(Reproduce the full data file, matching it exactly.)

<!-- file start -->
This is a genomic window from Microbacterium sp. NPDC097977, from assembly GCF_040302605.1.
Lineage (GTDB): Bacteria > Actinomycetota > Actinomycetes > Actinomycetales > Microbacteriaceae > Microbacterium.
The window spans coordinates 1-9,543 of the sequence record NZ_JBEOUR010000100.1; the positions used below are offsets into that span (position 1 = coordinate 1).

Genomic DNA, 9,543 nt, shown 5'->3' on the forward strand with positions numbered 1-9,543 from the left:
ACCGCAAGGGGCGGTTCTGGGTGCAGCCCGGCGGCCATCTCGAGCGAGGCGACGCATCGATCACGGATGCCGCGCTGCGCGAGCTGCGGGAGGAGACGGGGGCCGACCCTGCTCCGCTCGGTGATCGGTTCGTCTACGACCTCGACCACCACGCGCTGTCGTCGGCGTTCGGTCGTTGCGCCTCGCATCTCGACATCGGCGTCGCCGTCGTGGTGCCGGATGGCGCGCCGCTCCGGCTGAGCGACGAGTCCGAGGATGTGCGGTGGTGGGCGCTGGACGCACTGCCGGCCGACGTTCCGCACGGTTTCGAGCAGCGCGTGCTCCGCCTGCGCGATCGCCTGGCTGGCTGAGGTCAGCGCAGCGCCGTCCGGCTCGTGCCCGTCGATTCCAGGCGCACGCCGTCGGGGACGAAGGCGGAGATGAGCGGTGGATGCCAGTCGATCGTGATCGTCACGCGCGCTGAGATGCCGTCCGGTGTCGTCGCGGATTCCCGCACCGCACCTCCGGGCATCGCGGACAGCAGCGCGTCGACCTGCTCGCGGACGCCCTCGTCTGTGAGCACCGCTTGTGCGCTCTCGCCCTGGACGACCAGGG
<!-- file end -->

This is a genomic window from Microbacterium sp. NPDC097977, from assembly GCF_040302605.1.
Lineage (GTDB): Bacteria > Actinomycetota > Actinomycetes > Actinomycetales > Microbacteriaceae > Microbacterium.
The window spans coordinates 1-9,543 of the sequence record NZ_JBEOUR010000100.1; the positions used below are offsets into that span (position 1 = coordinate 1).

Genomic DNA, 9,543 nt, shown 5'->3' on the forward strand with positions numbered 1-9,543 from the left:
ACCGCAAGGGGCGGTTCTGGGTGCAGCCCGGCGGCCATCTCGAGCGAGGCGACGCATCGATCACGGATGCCGCGCTGCGCGAGCTGCGGGAGGAGACGGGGGCCGACCCTGCTCCGCTCGGTGATCGGTTCGTCTACGACCTCGACCACCACGCGCTGTCGTCGGCGTTCGGTCGTTGCGCCTCGCATCTCGACATCGGCGTCGCCGTCGTGGTGCCGGATGGCGCGCCGCTCCGGCTGAGCGACGAGTCCGAGGATGTGCGGTGGTGGGCGCTGGACGCACTGCCGGCCGACGTTCCGCACGGTTTCGAGCAGCGCGTGCTCCGCCTGCGCGATCGCCTGGCTGGCTGAGGTCAGCGCAGCGCCGTCCGGCTCGTGCCCGTCGATTCCAGGCGCACGCCGTCGGGGACGAAGGCGGAGATGAGCGGTGGATGCCAGTCGATCGTGATCGTCACGCGCGCTGAGATGCCGTCCGGTGTCGTCGCGGATTCCCGCACCGCACCTCCGGGCATCGCGGACAGCAGCGCGTCGACCTGCTCGCGGACGCCCTCGTCTGTGAGCACCGCTTGTGCGCTCTCGCCCTGGACGACCAGGG